Well…  It’s not been so great for a lot of people.  It seems that HP simply put this laptop together, half-assed a SLED load and sent it out into the wild.  I’ve had a ton of problems with it, the two major ones being that I couldn’t register the machine with the Novell Customer Center (not even with my site license) it ships with a non-working wireless card.

My wifi fix was simple, buy a new usb wifi dongle…  Registration, however, was a little easier to fix (after some wailing, gnashing of teeth, and chat in #opensuse-GNOME… thanks captiain_magnus!).

If you attempt to use YaST to register you copy of SLED on the 2133, you’ll be re-directed to a “special” Novell Customer Center login.  It’s a little different than the normal one in that it wants an HP license, not any other SLED license you may have.  The biggest difference, however, is that it’s broke.  It simply refreshes the page when you click submit and sends nothing to Novell.

They’re pretty sneaky about hiding your license number as well.  It happens to be on your restore DVD.  It’s located on the right hand side below the HP logo and the “2133” text.  It’s in a series something like NNNNNN-XNN, where N’s are numbers and X is some letter.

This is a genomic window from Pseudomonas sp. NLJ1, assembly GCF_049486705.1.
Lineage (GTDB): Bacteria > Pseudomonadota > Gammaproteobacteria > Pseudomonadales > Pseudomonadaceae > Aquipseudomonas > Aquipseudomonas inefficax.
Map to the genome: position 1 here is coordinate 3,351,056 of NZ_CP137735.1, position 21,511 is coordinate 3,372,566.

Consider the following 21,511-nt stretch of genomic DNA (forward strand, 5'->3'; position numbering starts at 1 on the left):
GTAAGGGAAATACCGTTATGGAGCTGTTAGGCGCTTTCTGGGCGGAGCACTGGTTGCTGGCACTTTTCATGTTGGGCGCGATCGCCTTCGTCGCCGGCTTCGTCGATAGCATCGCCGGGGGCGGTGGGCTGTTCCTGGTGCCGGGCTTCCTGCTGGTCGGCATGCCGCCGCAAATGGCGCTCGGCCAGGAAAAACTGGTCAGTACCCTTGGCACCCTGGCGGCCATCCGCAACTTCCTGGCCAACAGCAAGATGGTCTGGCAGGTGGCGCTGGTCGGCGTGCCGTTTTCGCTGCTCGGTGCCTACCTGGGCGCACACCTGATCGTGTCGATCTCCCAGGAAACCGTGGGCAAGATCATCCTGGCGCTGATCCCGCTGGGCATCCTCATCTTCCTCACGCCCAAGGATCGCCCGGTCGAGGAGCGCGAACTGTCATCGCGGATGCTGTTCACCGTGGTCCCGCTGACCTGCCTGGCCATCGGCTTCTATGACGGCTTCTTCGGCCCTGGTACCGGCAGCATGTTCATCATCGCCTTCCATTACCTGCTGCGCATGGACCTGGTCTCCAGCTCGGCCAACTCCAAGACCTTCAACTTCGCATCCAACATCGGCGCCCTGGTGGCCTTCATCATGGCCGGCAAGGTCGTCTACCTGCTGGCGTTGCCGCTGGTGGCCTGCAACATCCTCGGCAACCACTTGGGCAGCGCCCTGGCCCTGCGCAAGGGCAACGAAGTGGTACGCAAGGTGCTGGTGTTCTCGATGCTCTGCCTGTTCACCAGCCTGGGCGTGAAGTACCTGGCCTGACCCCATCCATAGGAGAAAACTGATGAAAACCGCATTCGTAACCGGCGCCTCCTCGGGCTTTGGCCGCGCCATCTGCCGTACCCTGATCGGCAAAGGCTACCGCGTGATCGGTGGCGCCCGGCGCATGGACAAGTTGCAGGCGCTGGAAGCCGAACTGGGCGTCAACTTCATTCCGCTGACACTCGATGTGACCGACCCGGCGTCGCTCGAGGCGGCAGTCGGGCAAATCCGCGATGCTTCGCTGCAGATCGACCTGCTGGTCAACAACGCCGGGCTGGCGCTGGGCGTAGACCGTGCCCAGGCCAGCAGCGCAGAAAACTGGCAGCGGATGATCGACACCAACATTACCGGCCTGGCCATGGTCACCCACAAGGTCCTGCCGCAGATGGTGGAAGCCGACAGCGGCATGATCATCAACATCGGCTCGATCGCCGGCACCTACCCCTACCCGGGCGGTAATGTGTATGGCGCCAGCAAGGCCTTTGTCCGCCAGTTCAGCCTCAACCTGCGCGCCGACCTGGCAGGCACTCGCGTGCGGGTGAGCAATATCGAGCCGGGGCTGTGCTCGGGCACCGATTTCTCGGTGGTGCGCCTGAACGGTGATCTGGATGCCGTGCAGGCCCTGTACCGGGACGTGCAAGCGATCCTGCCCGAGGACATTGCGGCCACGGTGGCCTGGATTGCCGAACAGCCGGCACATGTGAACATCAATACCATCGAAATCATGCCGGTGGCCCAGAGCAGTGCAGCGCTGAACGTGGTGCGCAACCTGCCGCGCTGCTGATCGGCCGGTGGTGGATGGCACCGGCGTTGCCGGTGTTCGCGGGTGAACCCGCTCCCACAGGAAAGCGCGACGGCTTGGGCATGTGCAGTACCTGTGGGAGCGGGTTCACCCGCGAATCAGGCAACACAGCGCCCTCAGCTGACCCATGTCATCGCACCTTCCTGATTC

To get around the registration bug, have your license number handy and fire up your terminal.  Use ‘sudo’ or just ‘su to root and issue the following command:

suse_register -n -a serial-hp=NNNNNN-XNN

Where “NNNNNN-XNN” is your registration code.  Sit back and wait, it took almost 20 minutes for this command to finish for me and you’ll receive absolutely no indication that it’s functioning.  Once it’s done, you’ll simply be returned to your prompt.  Fire up YaST or your favorite terminal emulator and check your repositories.  You should now have a Novell repository added.


openSUSE-GNOME Team Meeting Today (Timeshift) – 05 FEB 2009 2200 UTC

February 5th, 2009 by

Please join us for the GNOME Team meeting in #openSUSE-GNOME on

The current agenda can be found here:

For time conversions, please see:


Thats how I roll: Installing Ruby on Rails on openSUSE

February 5th, 2009 by

There’s been some discussion about Rails on openSUSE recently, so I thought I’d add to my Ruby articles with a Rails installation guide.

Getting started with Rails on openSUSE is a breeze.  In this particular article, I’ll quickly outline installation and startup of Rails on openSUSE 11.1.  You’ll need to install Ruby, ruby-sqlite, and ruby gems.  I’ve detailed these in my previous articles on ruby.


Novell Teaming on SLES

January 21st, 2009 by

As per the request of Andrew Wafaa, I thought I’d set up a quick guide to how I got teaming running on SLES.  The documentation for Teaming on the administrative end was relatively sparse, but the installation guide was sufficient for most purposes.

Read on to learn more about Teaming and SLES…